Tuesday, May 02, 2006

BS and Cox Stand in the Way of Earthlink Investment in Free N.O. WiFi

New Orlean's City Business breaks the general media silence to cover the story of BellSouth/ATT and Cox's opposition to municipal wifi in New Orleans. The wifi network was a rare upbeat note of success and ingenuity in the first days after Katrina. It came back up long before any other means of communications and the city's command and communications relied on it to communicate--Nagin talked to Bush in the initial days on a VOIP over wifi setup cobbled together from equipment "appropriated" from business supply stores and the city's existing security camera network. It's been a source of conflict before, with BellSouth holding the donation of a building to the city's police force ransom to express their displeasure.

The heart of the article is that Earthlink is willing to invest big bucks in expanding and running a free WiFi network for New Orleans. It offers to invest 10 to 15 million over the next year upgrade the telecommunications infrastructure in a city where huge swaths of the city still don't have dialtone. But they're willing to do that only if BellSouth and Cox step out of the way and allow WiFi networks to be exempted from the strictures of the Local Government (un)Fair Competition Act.

BellSouth and Cox?

You guessed it: no way. But to add insult to injury they give excuses that are so transparently silly that you get the feeling that they are treating this as some sort of absurd game.

According to the weekly:
The state Senate is expected to vote Saturday on a bill by two New Orleans senators to allow the city to provide free wireless Internet to the metro area.

But telecommunication companies are crying foul over the possibility of government competing with private companies.
Sounds familiar, no? Sounds familiar, yes. The same ridiculously aggrieved tone is being used against New Orleans that was used in Lafayette:
“Unlike companies, governments can cross-subsidize,” said BellSouth spokesman Merlin Villar. “They can take revenue from another source to maintain low prices if they want to. This is unfair, and this kind of situation was the genesis of the (Louisiana Local Government) Fair Competition Act.”
That's absurd, absurdist, even dadaist in its glowingly painted nonsense. BellSouth/AT&T and Cox draw revenue from 3/4s of the other states in the union to "cross-subsidize" their competition against New Orlean's cobbled-together wifi system that currently operates in two commercial neighborhoods of the city. Cox owns media and newspapers across the country. Do they segregate their profits from cable and newspapers and never fund the one business from the other? Don't be silly. Can you imagine the hysterical objections we'd hear if "the government" so much as hinted they couldn't use their profits to expand whatever business they decided they wanted to get into next? Did BellSouth/ATT buy its way into the cellular business by starving the wireline networks of reinvestment capital and using the profits from telephone ratepayers to buy its way into a business the initially spurned? Damn right they did--and they and countless analysts are proud of it. "Cross-subsidization" between the very different areas of their business is EXACTLY what allowed these multinational corporations to become big enough to piously kick New Orleans when it's down and then justify their behavior with transparently absurd claims like "Unlike companies, governments can cross-subsidize." Shameless.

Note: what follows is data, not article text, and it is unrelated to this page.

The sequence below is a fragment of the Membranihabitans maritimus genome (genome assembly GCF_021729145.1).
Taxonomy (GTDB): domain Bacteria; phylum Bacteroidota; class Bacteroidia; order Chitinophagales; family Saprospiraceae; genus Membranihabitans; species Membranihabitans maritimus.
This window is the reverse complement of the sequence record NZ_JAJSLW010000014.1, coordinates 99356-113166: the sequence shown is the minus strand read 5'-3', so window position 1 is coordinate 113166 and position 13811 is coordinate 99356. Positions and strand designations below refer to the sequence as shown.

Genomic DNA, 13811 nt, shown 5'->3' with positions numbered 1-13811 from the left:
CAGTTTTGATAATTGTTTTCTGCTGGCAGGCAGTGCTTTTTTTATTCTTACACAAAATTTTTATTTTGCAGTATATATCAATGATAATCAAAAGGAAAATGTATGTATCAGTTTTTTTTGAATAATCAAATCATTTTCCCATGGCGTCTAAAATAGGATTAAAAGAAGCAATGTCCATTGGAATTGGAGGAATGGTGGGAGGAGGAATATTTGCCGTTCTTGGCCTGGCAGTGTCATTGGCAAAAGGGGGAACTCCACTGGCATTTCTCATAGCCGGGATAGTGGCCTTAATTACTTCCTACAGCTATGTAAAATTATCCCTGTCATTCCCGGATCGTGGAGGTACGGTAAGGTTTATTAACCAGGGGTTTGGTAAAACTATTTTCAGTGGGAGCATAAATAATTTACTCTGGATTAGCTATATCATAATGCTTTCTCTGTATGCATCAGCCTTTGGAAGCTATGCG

There's more:

“We don’t want to be obstructionists but there are parts of the Fair Competition Act that are imperative to companies,” said Sharon Kleinpeter, a Cox lobbyist.

Villar said illegal competition is the point of BellSouth’s protest.

“We’re not preventing New Orleans from running WiFi as long as they comply with the law,” Villar said.

Sharon Kleinpeter, Cox lobbyist, (yes, the same we recently heard talking nonsense in Lafayette) and Villar of BellSouth/ATT are happy to cast a surreal aura over the discussion. What they are trying to say is that they'd be happy-happy to let New Orleans have its wifi network if they just complied with their law. And New Orleans could: at the absurdly useless speed of 144 k.... It'd be A-OK, okie dokie with them if the city would invest a bunch in a useless network. ?? --Honestly, there's no need to take these folks seriously--it's like a bunch of bobble-head dolls. You're not supposed to take it seriously; they're just there for distraction.

If you read on down into the story there is some information that's actually useful:
Meffert says Earthlink, an Atlanta-based Internet service provider, has agreed to invest $10 million to $15 million in free wireless equipment over the next year if the bill passes. Earthlink would then be the service provider for the foreseeable future.
The plan in other cities that Earthlink has promised to provide with free wifi has been to support it with advertising. Its not all that new an idea: is the model that supports broadcast TV to this day. I don't see why New Orleans should not be allowed to try.

BellSouth and Cox should be ashamed.

You, on the other hand, ought to let your legislators know that you don't think that letting these corporations stand in the way of New Orlean's maintaining and expanding a successful wifi system as hurricane season bears down is a something they should be doing.

No comments: